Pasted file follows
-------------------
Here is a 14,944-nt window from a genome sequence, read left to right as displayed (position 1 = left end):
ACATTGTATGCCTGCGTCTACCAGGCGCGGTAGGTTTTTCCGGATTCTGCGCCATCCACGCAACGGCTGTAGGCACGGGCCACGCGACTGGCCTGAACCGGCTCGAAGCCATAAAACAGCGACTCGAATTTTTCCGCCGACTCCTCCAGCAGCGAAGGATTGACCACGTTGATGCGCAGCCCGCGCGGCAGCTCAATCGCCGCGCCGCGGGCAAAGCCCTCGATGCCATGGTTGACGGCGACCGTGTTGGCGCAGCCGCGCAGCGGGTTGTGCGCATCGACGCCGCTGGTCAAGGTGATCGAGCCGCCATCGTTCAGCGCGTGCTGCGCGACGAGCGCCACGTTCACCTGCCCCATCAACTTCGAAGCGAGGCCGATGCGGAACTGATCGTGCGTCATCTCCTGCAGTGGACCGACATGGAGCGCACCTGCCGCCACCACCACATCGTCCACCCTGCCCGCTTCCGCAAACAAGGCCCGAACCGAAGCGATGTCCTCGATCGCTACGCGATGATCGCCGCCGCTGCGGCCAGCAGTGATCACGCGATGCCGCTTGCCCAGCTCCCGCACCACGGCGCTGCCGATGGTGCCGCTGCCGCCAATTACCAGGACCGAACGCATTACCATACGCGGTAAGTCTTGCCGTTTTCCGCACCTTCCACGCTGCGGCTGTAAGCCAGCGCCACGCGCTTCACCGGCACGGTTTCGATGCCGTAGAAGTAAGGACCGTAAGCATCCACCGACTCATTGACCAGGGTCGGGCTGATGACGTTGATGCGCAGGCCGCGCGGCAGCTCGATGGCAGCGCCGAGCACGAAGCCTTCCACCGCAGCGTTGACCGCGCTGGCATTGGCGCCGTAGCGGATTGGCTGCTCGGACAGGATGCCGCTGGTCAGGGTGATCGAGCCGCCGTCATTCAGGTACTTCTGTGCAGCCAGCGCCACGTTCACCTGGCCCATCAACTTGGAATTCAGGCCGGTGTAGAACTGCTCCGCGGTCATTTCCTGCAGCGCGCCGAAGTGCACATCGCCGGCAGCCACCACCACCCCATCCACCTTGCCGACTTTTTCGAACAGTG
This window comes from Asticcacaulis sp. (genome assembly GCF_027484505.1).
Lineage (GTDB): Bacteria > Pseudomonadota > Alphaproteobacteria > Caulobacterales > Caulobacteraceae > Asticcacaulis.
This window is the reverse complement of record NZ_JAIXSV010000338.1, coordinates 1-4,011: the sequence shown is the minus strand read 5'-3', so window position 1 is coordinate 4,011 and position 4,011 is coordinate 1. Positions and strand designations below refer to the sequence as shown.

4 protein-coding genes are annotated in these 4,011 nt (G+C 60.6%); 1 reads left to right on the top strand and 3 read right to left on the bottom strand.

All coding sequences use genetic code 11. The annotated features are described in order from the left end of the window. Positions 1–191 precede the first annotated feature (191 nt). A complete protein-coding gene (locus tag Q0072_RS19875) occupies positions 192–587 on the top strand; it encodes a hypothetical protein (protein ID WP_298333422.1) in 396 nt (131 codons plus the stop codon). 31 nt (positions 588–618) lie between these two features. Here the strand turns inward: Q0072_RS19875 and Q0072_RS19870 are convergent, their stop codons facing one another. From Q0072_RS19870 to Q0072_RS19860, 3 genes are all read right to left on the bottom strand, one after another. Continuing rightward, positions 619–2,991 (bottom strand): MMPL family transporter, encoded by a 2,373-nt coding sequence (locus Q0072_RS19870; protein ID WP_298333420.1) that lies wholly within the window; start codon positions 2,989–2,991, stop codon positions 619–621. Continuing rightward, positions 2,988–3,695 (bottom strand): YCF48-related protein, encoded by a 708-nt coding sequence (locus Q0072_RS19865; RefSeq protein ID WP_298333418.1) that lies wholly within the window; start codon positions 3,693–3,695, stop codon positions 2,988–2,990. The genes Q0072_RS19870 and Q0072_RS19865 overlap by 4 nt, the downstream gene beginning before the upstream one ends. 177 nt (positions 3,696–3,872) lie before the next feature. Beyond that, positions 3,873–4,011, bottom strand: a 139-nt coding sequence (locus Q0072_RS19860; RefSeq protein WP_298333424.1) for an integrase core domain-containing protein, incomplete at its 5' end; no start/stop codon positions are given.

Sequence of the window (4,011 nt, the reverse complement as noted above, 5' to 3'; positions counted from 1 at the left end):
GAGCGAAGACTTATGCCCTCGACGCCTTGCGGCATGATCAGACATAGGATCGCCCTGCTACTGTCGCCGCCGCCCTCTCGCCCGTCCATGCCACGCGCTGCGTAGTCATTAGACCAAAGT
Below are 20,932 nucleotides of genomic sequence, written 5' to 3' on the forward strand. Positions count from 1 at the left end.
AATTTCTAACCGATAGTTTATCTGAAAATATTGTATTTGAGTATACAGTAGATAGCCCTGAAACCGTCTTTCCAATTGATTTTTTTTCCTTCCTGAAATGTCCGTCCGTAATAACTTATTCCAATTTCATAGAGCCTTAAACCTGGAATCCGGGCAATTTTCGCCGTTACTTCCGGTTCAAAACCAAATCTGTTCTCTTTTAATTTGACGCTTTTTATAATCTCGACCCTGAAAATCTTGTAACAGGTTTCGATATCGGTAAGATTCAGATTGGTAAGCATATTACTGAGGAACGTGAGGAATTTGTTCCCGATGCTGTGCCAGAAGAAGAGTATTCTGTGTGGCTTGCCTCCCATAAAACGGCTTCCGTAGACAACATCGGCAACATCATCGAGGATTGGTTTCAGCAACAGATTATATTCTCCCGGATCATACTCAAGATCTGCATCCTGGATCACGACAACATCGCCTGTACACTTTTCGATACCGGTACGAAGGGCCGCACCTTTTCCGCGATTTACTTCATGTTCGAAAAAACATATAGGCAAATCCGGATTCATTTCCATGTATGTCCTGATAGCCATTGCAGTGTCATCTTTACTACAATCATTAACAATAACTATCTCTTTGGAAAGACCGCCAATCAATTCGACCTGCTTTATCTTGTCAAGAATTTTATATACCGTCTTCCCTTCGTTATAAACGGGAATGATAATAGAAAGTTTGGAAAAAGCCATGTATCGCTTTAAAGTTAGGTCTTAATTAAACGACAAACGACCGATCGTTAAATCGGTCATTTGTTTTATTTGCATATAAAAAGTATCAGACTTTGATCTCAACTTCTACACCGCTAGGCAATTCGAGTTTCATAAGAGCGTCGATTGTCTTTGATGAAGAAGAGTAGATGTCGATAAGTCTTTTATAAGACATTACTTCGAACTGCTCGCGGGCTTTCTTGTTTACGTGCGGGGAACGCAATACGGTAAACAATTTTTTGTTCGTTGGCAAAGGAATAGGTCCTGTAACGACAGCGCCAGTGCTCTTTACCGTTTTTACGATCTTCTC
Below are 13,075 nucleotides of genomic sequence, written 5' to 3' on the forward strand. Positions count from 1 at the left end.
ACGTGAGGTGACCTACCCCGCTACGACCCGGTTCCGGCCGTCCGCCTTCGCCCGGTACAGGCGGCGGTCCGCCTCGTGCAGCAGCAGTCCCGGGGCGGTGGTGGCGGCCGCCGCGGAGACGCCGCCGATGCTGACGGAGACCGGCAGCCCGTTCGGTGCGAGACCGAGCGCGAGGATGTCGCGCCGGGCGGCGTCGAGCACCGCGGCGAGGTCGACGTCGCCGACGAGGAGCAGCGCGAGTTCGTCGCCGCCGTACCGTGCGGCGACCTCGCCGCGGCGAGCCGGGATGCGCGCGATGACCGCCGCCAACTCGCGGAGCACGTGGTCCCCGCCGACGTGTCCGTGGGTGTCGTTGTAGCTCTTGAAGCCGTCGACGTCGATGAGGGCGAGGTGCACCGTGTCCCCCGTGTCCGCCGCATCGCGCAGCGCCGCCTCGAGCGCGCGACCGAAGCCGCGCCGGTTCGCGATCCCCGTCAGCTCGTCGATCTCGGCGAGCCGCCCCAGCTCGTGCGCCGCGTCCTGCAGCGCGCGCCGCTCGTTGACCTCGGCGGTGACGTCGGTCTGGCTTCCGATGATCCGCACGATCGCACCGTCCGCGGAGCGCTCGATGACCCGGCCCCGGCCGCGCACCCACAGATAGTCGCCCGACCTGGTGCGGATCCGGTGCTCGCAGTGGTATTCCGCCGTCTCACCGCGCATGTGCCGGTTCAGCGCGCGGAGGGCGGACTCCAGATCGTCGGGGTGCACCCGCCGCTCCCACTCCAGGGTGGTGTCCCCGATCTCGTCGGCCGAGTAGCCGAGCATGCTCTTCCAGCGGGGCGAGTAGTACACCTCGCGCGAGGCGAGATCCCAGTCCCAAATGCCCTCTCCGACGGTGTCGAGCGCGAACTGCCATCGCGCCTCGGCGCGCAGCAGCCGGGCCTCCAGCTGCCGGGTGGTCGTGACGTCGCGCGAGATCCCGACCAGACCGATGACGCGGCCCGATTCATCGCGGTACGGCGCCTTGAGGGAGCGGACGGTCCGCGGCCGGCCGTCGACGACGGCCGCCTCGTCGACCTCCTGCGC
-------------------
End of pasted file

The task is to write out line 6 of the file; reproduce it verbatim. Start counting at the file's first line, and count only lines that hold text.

4 protein-coding genes are annotated in these 4,011 nt (G+C 60.6%); 1 reads left to right on the top strand and 3 read right to left on the bottom strand.